Have you been feeling lately that the quality of research reports are not always the same across journals? Or that some articles you read do not appear to have the best methodology? With all the emphasis on evidence based medicine, it is more valuable now than ever to assure that research reports are of superior quality to assure that we are conveying accurate information to our colleagues.
Today’s guest post is written by Harrison Vaughan, PT, DPT. Harrison is a physical therapy practicing in South Hill, VA at In Touch Therapy. His professional interests include clinical diagnostic tests and treatment consisting of orthopedic manual therapy, predominantly spinal manipulation.
Using the QUADAS Tool to Assess the Quality of Diagnostic Accuracy Research Studies
The research community has fortunately developed a tool to critique studies and aid in clinician’s decisions to choose the correct physical examination tests, called QUADAS. QUADAS stands for:
- Q – Quality
- A – Assessment of
- D – Diagnostic
- A – Accuracy
- S – Studies
Many of you may have never heard of it and from speaking with others, this appears to be the norm.
What is QUADAS?
QUADAS is an evidence based tool to be used for the quality assessment of diagnostic accuracy studies. It consists of 14 items phrased as questions, each of which should be scored a "yes", "no" or "unclear" that examine bias in the study.
How do clinicians determine which study is most appropriate based on QUADAS score?
Past studies have shown a score of 7 of 14 or greater of "yes’s" to be of high-quality and scores below 7 to be of low-quality. However, some authors have recommend articles with 10 or higher "yes’s" as cut-off for a high-quality diagnostic accuracy study.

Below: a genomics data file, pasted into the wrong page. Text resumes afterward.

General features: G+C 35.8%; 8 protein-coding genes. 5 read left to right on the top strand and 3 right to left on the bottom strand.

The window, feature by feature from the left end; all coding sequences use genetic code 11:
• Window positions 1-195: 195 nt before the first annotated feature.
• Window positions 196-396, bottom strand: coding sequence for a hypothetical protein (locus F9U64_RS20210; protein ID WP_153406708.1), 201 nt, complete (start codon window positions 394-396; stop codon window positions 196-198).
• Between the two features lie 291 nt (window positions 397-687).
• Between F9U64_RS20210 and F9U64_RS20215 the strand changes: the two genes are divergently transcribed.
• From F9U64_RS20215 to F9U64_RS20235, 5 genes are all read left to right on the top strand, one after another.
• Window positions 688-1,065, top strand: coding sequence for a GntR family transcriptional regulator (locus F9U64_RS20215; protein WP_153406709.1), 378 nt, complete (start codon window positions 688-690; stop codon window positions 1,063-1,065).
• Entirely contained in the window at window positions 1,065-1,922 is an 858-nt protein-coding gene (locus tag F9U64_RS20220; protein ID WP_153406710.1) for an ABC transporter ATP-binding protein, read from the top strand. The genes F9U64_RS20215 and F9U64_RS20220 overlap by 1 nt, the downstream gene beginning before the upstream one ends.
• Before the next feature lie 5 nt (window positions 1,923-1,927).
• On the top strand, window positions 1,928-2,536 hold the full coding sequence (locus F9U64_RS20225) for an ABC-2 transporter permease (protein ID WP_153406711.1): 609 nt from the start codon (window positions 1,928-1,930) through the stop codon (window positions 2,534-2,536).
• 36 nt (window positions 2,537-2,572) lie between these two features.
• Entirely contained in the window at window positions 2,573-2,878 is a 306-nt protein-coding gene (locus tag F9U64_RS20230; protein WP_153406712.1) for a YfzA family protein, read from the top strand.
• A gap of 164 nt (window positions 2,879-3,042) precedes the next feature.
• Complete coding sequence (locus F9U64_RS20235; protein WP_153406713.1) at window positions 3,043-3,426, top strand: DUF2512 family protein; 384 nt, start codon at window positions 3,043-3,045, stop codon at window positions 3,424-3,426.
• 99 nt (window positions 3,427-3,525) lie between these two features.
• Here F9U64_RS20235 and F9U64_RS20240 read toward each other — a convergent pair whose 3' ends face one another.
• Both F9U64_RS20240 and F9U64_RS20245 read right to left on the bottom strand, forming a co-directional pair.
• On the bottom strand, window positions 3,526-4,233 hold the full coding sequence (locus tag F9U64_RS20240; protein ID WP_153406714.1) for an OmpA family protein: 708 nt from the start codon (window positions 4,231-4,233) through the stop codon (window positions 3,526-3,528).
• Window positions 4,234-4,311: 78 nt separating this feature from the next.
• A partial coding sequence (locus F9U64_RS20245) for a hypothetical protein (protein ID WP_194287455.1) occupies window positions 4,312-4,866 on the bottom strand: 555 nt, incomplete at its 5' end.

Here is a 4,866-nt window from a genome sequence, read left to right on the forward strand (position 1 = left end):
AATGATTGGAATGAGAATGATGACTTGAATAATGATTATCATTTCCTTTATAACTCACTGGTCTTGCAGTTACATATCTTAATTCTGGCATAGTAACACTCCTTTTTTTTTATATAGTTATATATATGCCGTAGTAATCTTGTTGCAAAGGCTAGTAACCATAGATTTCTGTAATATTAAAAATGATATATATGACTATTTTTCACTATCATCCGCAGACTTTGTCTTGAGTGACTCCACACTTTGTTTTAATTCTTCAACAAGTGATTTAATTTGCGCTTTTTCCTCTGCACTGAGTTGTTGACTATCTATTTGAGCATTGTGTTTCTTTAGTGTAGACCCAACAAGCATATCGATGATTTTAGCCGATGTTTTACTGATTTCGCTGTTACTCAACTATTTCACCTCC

How do I use this tool in my clinical assessment?
Below is an example of comparing two studies using the QUADAS score to clinically diagnose SLAP lesion. These studies were mentioned in a previous post on the clinical examination of SLAP lesions.
O’Brien’s test: Sensitivity: 100, Specificity: 99, LR+: NA, LR-:NA, QUADAS Score: 3
Biceps Load Test II: Sensitivity: 90, Specificity: 97, LR+: 26.38, LR-: .11, QUADAS Score (0-14): 10
From the data above, it appears from first glance that the O’Brien’s test is superior showing great statistical numbers compared to the latter test (even though both show promising figures). However, if you look at the QUADAS score, you can see the significant differences between the two showing O’Brien’s test has much more bias. The Biceps Load Test II is on the lower end of a high quality score (10/14) but much greater study that O’Brien’s (3/14). I am not specifically picking on O’Brien but this makes a good example of similar diagnostic values but very different QUADAS score. In other words, if you obtained a (+) O’Brien’s test, you shouldn’t be so optimistic of a positive SLAP lesion due to poor study design.
I recommend the book Orthopedic Physical Examination Tests-An Evidence Based Approach by Cook & Hegedus to obtain recent QUADAS scores (as well as sensitivity, specificity, etc) for most, if not all clinical diagnostic tests; both new and old. It will surprise you that most of the "classic" special tests that many have been using for years have poor diagnostic value.
It may be difficult for many to change their evaluation regimen, but I do hope this data changes your outlook on the best special test to choose and strengthen your examination. I hope this information adds to your realm of knowledge and help you become more objective in clinical diagnostics. Have you used the QUADAS tool before? What popular study do you know of that everyone references but has a very low QUADAS score? Thanks Harrison, great post.
Penny Whiting, Anne WS Rutjes, Johannes B Reitsma, Patrick MM Bossuyt, Jos Kleijnen (2003). The development of QUADAS: a tool for the quality assessment of studies of diagnostic accuracy included in systematic reviews BMC Medical Research Methodology, 3 (1) DOI: 10.1186/1471-2288-3-25